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Ezra  Stetson was born in Boston, Massachusetts, in the year 1S35, and was about forty years old when he died, June first, 1864. His ancestors, on his father's side, were among the early generations of Plymouth Colony. His great-grandtather, Robert Stetson, was a man of some distinction in old colonial times, having been a cornet in the first "troop of horse" in the Colony. He was a soldier in the war against King Philip, an officer and commissioner of the General Court, and a member of the Council of War for many years during the earlier Indian disturbances. Ezra's father was the seventh son of Cornet Stetson. A short time after he was born, his parents moved to the northern part of Vermont and settled in Troy. They were highly respectable people, and his father was a deacon in the Baptist Church.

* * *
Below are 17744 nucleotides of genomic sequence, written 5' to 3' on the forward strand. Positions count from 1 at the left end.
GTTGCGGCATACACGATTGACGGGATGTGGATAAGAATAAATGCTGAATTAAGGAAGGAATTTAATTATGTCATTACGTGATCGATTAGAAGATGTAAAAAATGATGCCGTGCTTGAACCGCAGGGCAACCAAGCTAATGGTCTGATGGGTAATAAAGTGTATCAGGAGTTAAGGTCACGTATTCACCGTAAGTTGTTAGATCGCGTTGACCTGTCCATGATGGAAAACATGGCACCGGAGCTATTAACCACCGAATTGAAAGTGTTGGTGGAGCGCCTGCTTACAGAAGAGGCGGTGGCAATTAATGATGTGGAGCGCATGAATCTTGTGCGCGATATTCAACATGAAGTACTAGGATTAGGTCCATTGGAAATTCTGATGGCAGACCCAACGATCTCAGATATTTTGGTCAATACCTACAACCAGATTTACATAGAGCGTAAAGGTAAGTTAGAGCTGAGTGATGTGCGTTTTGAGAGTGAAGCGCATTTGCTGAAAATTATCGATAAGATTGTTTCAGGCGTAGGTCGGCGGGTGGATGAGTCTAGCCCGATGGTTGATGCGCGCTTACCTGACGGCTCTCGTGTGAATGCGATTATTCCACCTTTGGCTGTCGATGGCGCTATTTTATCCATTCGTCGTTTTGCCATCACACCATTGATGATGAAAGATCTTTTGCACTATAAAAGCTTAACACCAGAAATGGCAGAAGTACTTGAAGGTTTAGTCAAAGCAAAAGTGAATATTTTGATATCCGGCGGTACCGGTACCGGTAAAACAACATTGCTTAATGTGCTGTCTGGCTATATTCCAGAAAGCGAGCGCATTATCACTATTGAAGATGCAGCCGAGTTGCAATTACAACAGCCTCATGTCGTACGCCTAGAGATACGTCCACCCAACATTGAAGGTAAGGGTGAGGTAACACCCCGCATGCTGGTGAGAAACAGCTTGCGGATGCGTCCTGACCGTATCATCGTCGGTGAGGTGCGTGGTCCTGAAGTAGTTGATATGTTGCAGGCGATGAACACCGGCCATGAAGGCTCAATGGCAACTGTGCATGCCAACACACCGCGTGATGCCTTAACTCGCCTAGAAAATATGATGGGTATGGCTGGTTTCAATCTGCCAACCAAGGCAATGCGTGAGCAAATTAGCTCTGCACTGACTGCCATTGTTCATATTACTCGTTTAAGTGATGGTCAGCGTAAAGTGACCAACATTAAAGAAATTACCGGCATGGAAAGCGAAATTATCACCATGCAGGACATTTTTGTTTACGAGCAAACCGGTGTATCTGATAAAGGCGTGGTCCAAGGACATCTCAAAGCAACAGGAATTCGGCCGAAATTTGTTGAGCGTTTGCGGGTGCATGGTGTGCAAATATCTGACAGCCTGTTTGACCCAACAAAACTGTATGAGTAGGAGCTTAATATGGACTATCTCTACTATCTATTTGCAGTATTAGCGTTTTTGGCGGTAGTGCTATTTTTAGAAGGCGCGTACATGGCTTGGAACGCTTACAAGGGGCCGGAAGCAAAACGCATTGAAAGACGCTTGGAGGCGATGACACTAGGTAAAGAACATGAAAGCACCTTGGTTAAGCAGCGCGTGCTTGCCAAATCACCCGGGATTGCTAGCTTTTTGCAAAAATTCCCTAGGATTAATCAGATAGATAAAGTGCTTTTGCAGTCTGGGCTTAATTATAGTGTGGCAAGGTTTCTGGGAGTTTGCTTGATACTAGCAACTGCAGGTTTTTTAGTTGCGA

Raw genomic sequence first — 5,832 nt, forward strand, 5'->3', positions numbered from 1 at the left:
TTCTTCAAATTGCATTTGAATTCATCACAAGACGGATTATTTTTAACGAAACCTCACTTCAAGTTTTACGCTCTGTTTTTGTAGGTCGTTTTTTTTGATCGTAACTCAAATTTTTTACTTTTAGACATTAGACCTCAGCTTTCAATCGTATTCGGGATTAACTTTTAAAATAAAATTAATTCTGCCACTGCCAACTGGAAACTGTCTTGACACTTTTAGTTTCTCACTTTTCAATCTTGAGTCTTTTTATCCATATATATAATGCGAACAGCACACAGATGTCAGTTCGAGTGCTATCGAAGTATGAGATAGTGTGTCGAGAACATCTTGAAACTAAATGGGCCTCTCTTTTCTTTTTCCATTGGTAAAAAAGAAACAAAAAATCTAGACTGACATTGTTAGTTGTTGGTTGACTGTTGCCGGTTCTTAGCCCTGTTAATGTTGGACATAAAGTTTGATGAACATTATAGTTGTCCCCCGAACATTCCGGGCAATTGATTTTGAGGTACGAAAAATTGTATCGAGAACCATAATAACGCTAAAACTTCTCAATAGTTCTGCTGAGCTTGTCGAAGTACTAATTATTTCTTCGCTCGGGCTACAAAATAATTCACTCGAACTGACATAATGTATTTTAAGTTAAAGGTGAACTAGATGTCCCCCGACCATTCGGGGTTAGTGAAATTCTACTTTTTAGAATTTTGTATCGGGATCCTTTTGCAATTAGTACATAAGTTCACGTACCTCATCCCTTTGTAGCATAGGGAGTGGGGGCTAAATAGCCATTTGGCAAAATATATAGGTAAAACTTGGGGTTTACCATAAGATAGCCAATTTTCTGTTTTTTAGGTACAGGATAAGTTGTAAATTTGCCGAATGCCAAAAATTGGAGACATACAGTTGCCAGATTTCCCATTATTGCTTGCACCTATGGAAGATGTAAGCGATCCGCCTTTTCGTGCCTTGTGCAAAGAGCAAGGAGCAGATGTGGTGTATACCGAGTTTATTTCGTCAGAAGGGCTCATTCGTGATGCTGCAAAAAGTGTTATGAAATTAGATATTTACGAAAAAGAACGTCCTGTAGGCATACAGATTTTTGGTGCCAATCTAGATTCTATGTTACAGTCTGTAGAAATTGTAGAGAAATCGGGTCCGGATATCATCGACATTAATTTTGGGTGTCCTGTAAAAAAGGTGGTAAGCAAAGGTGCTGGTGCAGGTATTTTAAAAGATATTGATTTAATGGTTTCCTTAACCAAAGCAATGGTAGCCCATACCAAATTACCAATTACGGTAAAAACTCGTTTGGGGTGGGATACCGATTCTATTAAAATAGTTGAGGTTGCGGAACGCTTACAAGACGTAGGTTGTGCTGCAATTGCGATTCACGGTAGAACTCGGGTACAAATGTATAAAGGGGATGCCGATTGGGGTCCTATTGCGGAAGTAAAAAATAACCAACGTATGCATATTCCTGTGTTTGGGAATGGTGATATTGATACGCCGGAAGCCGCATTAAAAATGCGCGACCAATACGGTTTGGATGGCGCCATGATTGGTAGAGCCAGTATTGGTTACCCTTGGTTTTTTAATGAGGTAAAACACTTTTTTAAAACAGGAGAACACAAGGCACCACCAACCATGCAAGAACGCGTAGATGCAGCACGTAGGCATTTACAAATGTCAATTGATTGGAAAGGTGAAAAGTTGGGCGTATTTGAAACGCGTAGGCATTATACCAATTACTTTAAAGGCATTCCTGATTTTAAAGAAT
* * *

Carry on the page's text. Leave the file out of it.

Like his ancestors, the subject of this sketch seems to have been a man of considerable enterprise. When a boy, fourteen years old, he journeyed from his northern home in Vermont to his birthplace in Boston, and returned all the way on foot. Eight years afterwards we find him, having in the meantime been bred a mechanic, established in Burlington as a millwright, where he worked at his trade until 1850. In the spring of this year he started for California, and sailed from New York in the steamship Georgia. He was, however, detained on the Isthmus with the whole ship's coiiipany for several weeks. During his stay there occurred what has been called the "Great Riot" of 1850, in which many Americans lost their lives, and Stetson himself very narrowly escaped Spanish vengeance. In California he engaged in various enterprises, none of which, though diligently pursued, seemed to bring him much profit. He tried mining for a year, at the same time ventured in several kinds of speculation. He was caught in the Gold Bluff excitement ; but finally got out of it and returned to San Francisco. He then successfully undertook to publish and bring out a "Directory" of that city for 1851-2. Here also he engaged in manufacturing concentrated milk, and afterwards was permanently employed in the construction of the San Francisco Water Works. In 1853, he again engaged in mining, and in the construction of machinery for mining purposes, until 1858. He then returned to Vermont and subsequently went into mercantile business at Montpelier.